“We went to the LAC to seek clarity on the rights of contract workers after the three month period as referred to in the [Labour Relations Act] LRA s198A(3)(b) kicks in,” he said.
This week the Labour Appeals Court handed down a decision to reinforce the rights of temporary workers contracted by temporary employment services (TES).
The case involved a company called Assign Services, a labour broking company which was supplying contract staff to Krost Shelving and Racking. Assign believed that after the period of three months lapsed contract workers would be the responsibility of both Krost and Assign.
“As Numsa we contended that that the placed workers should be deemed as full-time employees of Krost, as they had been contracted to work there in excess of three months. In terms of the law Krost was the sole employer,” Jim said.
However, Assign Services disagreed. They believed that the workers were the responsibility of Assign and Krost as “dual employers” and that the temporary contract remained intact.
Initially the Commission for Conciliation, Mediation, and Arbitration (CCMA) found that Krost should assume full responsibility as the sole employer. However, Assign was unhappy with that outcome and applied to the Labour Court to review the decision. The Labour Court overturned the decision of the CCMA commissioner, he said.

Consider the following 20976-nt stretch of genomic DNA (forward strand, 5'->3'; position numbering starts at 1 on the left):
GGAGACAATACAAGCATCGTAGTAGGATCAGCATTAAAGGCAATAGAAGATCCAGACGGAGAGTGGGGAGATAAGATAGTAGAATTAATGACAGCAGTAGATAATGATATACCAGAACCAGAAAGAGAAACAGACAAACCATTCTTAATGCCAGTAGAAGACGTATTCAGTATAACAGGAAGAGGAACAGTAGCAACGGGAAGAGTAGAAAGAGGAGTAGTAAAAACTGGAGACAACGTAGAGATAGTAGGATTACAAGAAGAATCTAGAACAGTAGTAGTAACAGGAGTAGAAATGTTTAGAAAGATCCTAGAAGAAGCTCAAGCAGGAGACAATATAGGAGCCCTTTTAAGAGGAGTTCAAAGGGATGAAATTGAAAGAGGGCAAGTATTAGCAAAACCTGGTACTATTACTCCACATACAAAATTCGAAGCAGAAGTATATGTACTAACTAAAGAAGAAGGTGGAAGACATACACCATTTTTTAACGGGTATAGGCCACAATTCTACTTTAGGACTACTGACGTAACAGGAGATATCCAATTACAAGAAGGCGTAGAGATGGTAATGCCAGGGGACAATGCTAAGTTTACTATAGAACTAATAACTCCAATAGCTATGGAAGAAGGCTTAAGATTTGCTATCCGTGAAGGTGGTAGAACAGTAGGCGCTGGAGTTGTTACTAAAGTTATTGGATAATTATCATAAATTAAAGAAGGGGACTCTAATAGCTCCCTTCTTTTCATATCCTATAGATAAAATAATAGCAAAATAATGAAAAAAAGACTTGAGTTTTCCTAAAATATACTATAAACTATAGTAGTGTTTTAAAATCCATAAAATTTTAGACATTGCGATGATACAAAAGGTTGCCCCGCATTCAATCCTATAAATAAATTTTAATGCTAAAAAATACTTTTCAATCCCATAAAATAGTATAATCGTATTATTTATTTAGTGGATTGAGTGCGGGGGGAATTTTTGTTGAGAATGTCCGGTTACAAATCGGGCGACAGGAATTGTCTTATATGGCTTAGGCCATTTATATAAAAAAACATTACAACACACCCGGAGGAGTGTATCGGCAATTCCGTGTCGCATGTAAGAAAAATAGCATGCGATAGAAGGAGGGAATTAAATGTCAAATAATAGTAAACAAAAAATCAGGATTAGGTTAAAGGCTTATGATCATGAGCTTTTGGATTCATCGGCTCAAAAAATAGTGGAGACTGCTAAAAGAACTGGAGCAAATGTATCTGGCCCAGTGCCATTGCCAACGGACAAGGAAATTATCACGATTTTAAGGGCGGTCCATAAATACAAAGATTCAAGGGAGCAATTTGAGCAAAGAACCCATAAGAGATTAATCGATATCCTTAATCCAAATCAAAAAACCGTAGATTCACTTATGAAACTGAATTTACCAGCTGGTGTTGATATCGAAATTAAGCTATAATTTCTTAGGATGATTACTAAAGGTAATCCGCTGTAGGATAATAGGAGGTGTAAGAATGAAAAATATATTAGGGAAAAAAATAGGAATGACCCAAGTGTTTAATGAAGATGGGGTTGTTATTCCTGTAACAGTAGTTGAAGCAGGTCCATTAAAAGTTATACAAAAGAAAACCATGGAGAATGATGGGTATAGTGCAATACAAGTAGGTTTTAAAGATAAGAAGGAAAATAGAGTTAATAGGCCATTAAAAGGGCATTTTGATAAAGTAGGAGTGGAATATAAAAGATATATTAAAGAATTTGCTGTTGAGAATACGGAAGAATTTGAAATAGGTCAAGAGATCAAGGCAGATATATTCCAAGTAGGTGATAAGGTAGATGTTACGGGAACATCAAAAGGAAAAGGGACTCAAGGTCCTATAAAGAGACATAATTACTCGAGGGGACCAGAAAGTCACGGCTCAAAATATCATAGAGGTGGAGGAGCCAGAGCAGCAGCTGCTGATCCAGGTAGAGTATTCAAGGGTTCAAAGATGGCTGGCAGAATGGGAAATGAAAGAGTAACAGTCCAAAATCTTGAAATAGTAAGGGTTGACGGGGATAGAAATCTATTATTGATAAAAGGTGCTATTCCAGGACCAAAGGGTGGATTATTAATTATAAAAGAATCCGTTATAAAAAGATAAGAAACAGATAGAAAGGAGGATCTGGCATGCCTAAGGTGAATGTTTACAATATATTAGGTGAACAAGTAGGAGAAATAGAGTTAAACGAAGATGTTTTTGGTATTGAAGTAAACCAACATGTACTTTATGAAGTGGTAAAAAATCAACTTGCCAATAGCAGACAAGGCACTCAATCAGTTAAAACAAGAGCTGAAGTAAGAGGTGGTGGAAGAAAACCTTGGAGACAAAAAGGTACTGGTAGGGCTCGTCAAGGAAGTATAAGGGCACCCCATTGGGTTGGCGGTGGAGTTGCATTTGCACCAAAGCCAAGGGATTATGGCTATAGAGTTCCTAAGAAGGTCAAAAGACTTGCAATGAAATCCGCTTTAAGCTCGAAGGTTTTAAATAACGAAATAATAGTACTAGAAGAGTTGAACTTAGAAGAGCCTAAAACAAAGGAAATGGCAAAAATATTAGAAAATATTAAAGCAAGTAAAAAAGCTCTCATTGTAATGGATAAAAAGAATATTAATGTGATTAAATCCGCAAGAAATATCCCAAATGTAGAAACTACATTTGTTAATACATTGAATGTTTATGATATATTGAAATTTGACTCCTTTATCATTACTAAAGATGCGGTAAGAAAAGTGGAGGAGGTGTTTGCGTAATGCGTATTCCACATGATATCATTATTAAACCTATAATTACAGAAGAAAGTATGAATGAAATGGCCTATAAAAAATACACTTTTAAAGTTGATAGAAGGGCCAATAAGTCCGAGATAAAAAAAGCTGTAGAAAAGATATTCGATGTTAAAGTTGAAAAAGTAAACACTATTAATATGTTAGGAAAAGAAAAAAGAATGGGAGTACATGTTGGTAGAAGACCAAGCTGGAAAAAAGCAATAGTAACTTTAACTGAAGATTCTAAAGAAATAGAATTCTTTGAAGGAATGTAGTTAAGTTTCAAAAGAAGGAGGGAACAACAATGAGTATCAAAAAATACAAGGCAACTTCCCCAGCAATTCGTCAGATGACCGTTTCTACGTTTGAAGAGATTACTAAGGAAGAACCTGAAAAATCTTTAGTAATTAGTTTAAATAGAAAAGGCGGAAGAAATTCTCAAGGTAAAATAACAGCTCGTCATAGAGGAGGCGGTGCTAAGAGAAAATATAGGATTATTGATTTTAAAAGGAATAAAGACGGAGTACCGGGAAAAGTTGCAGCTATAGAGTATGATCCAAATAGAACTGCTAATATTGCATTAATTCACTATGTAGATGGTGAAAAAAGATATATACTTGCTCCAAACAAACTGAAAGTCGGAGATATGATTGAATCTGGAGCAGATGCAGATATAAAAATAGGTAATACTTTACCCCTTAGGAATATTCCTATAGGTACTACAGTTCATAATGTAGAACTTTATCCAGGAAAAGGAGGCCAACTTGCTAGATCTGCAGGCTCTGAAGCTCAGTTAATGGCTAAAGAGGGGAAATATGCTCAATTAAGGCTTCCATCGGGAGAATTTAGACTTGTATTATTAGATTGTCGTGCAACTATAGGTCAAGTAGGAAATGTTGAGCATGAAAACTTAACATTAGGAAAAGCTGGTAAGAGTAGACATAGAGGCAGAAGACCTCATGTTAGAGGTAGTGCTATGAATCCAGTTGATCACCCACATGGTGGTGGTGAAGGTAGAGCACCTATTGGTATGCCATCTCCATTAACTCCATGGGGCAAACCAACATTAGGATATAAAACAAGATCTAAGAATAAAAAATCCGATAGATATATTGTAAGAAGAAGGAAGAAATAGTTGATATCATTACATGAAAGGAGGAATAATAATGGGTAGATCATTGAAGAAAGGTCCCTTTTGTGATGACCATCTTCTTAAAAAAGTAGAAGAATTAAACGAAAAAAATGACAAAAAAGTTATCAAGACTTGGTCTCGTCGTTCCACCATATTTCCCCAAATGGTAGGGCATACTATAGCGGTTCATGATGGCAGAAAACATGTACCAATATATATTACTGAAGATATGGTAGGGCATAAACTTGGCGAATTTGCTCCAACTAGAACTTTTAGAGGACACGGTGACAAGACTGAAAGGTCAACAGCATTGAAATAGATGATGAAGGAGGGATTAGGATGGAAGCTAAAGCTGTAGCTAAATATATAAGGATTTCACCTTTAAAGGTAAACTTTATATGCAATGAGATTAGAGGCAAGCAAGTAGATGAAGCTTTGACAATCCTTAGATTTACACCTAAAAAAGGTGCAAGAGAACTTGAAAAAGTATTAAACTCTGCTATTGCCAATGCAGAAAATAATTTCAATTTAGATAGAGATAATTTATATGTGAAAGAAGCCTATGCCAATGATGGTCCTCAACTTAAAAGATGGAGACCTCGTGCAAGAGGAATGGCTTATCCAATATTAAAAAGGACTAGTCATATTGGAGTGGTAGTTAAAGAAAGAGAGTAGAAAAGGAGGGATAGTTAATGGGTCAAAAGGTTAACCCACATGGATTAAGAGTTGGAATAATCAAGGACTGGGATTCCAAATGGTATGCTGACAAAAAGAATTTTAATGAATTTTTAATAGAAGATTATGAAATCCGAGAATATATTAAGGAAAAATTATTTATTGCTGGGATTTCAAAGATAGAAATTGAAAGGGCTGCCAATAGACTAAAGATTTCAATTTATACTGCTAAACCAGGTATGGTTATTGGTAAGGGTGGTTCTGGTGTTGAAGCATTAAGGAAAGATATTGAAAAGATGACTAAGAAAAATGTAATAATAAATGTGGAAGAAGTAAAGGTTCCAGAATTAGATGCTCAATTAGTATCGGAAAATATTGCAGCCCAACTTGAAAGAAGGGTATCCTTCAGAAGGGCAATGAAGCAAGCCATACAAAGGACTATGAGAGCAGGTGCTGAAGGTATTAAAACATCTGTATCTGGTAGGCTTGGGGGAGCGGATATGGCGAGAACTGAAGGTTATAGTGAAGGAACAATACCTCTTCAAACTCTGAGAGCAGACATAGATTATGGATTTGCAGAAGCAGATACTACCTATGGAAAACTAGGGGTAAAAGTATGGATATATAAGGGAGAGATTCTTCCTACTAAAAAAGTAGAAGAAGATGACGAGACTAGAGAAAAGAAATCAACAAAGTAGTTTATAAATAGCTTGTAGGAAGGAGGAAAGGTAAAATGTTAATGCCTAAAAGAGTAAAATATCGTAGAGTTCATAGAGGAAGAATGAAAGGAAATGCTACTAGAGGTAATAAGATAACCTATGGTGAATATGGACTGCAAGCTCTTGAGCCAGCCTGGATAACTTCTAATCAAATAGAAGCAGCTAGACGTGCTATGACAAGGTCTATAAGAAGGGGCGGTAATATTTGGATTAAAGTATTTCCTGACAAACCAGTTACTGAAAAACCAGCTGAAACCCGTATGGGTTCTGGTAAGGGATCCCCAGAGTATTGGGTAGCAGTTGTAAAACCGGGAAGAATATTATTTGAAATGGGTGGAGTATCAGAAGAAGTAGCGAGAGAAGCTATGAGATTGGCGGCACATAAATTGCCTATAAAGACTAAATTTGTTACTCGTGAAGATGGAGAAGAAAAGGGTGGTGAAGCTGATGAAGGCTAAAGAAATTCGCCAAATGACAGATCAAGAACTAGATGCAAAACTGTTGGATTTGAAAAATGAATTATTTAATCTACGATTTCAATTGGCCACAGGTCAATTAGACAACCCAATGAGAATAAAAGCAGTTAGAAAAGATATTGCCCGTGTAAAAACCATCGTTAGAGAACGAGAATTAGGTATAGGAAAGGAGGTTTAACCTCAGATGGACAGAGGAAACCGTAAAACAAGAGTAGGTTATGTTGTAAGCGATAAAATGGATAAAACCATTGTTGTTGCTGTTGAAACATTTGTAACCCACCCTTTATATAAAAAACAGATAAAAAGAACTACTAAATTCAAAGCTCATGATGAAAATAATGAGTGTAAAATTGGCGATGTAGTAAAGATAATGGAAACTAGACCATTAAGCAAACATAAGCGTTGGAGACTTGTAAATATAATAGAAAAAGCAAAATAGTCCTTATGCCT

Numsa then took the case to the LAC which upheld the decision of the CCMA that indeed, contract workers automatically became full-time employees of the main employer after the three month period had lapsed.
“As Numsa we are pleased that the court has reinforced the principle that the purpose of temporary employment is short-term. If it extends beyond three months then a worker automatically becomes a permanent employee of the employer. The case also confirmed that once permanent, contract workers must be treated the same as permanent employees with the same rights and benefits.
“This is a victory for contract and temporary workers everywhere. It confirms that labour brokers may not exploit workers on contract for indefinite periods of time. We have seen this example in Transnet in Richards bay where 50 workers had their contracts terminated in order to circumvent the application of this law. They worked in excess of three months and yet Transnet has refused to grant them permanent status. Numsa will now pursue their plight even more aggressively and demand justice for our members,” Jim said.